What is the meaning of these equations in Noise2Noise paper?

I am trying to understand what is meant by following equations in the Noise2Noise paper by Nvidia.

What is meant by the equation in this image? What is $$\mathbb{E}_y\{y\}$$? And how should I try to visualize these equations?

• Which equations are you referring to? There are at least 3 equations there and other math formulas.
– nbro
Nov 21 '20 at 14:15

The equation you are referring to is called Mean Squared Error (or $$L_2$$ loss) and it is used for regression tasks, where the goal is to predict a real value given some input.

In your case, the inputs are measurements of temperature $$y$$, either at a certain point in time or point in space or both or none, this is not clear from the image. Now, the goal would be to predict the temperature at a new point in space, time, or both, where we don't have access to a measurement. That is we would like to find a function $$f$$ (e.g. a simple linear function) which we can use for prediction. But how can we measure which function is "best"? We introduce a loss function $$L(f,y)$$, another function which tells us how good our proposed function is.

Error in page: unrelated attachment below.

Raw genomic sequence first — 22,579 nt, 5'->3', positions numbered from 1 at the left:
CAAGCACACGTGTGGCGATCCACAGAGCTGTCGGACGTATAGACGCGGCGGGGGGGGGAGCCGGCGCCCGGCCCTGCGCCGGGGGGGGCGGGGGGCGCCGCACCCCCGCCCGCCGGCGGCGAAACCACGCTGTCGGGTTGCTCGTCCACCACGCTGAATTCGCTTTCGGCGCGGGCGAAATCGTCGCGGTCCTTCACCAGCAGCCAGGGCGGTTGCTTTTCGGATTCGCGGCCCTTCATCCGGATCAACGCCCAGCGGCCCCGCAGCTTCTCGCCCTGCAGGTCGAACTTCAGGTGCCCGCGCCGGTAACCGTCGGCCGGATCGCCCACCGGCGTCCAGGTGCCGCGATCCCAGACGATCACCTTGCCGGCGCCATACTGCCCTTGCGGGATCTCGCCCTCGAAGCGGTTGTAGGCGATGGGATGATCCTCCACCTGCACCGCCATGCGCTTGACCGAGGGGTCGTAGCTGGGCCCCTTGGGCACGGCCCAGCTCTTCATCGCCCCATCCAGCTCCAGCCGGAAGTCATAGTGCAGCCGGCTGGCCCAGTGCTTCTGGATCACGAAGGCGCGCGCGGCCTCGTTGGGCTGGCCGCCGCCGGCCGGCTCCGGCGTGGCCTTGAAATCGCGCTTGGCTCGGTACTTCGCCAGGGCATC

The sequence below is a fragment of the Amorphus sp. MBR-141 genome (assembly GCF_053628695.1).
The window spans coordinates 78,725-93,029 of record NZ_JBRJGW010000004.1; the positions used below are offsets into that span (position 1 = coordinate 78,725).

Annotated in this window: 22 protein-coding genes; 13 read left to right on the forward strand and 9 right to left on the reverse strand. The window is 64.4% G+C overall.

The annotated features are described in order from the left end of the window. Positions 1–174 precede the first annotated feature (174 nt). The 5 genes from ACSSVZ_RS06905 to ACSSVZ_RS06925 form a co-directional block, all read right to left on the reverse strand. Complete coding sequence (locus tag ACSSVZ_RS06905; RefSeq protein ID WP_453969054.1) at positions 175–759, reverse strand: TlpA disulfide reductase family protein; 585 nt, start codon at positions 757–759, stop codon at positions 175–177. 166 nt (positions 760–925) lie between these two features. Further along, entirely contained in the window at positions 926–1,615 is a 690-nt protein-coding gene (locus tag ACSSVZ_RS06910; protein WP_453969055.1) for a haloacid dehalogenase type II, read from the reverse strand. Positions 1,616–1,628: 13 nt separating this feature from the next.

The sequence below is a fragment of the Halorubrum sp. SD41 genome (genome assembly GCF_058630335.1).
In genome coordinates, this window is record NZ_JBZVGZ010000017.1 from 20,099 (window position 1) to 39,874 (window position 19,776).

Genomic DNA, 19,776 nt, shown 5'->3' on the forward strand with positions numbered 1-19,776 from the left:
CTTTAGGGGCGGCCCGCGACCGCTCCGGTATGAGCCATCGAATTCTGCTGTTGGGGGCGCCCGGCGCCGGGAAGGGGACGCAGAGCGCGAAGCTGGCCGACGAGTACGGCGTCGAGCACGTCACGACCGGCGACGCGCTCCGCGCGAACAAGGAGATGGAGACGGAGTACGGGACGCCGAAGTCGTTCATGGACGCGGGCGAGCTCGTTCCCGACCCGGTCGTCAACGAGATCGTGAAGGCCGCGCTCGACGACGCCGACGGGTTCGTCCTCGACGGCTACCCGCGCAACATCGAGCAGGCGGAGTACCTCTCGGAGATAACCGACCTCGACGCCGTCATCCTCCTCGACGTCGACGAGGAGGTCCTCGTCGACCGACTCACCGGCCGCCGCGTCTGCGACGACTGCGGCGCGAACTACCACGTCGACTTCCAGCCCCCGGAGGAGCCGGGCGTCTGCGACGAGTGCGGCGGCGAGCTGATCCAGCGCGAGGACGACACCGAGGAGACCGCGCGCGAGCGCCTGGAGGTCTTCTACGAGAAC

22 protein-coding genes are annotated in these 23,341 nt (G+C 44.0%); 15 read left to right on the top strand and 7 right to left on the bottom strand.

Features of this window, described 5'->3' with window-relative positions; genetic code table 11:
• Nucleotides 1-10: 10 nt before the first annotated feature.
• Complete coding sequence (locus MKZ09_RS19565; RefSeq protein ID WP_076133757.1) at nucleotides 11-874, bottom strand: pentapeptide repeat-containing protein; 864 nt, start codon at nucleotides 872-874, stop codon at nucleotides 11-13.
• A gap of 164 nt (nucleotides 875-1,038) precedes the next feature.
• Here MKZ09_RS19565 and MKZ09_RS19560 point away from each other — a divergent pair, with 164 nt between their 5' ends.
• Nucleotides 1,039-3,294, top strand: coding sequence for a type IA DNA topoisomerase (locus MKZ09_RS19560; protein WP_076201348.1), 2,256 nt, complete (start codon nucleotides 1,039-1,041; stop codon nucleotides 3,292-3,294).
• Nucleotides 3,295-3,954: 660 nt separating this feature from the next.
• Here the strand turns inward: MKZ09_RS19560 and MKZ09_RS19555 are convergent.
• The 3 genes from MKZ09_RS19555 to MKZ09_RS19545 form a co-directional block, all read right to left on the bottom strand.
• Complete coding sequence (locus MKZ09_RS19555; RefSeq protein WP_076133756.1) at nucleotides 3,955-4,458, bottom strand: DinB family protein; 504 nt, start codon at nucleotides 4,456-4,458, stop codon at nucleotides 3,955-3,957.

Visually it looks like this (image source):

Red crossed are measurements, the black line is our function we use for prediction and the green dotted lines are the errors (the distance from our prediction to the real measurement). In this example salary depends on experience.

Now, the paper introduces the constant mean of all measurements as $$y$$, $$z = \mathbb{E}_y\{y\} = \frac{1}{N}\sum_i^N y_i$$, as our function $$f$$, which is known to be the minimizer for the $$L_2$$ loss in the case where there is no dependence on other variables (e.g. time or space).

• Note that the expectation is not exactly an average, unless you have access to all possible $y_i$ values. Moreover, you should probably comment on the symbol $\mathbb{E}$.
– nbro
Nov 21 '20 at 14:22
• $\mathbb{E}_y\{y\}$ is for expected value of y? Nov 25 '20 at 10:54
• Yes, correct. $\mathbb{E}_y\{y\}$ is the expected value of the variable y.
– Tinu
Nov 25 '20 at 12:26